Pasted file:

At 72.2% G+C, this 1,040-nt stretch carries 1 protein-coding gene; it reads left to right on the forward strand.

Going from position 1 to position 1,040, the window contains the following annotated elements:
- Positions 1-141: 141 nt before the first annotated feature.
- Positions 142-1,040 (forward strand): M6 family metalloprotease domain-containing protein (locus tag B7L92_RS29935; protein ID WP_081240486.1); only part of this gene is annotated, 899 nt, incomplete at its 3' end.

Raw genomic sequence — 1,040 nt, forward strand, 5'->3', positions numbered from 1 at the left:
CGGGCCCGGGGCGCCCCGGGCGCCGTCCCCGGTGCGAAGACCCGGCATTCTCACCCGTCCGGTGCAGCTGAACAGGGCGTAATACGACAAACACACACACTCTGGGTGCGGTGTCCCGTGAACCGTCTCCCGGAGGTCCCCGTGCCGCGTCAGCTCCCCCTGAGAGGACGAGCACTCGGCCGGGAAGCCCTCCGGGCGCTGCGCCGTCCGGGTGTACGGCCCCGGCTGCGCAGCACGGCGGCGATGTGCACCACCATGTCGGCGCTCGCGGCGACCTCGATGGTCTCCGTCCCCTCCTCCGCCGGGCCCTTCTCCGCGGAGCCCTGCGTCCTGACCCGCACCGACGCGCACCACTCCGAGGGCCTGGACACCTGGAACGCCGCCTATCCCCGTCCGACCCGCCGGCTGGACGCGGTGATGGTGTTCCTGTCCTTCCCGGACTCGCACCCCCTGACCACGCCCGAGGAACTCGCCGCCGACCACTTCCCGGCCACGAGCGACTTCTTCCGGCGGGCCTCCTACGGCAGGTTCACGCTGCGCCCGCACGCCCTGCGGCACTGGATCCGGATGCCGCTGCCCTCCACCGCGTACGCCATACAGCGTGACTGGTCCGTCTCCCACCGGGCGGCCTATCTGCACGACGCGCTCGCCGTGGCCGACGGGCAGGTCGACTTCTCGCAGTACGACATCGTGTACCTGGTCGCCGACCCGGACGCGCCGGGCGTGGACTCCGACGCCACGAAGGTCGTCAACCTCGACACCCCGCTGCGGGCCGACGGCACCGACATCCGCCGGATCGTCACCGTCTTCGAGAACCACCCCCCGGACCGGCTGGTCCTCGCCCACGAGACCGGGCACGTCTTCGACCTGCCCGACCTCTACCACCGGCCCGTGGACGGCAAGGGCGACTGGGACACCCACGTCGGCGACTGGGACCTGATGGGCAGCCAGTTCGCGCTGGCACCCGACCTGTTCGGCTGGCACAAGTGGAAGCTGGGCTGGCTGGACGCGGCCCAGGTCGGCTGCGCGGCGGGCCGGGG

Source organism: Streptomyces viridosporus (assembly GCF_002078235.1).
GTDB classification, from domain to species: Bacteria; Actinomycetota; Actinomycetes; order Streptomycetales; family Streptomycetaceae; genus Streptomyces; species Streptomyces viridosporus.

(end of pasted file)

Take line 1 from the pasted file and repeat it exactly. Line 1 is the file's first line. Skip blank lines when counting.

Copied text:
At 72.2% G+C, this 1,040-nt stretch carries 1 protein-coding gene; it reads left to right on the forward strand.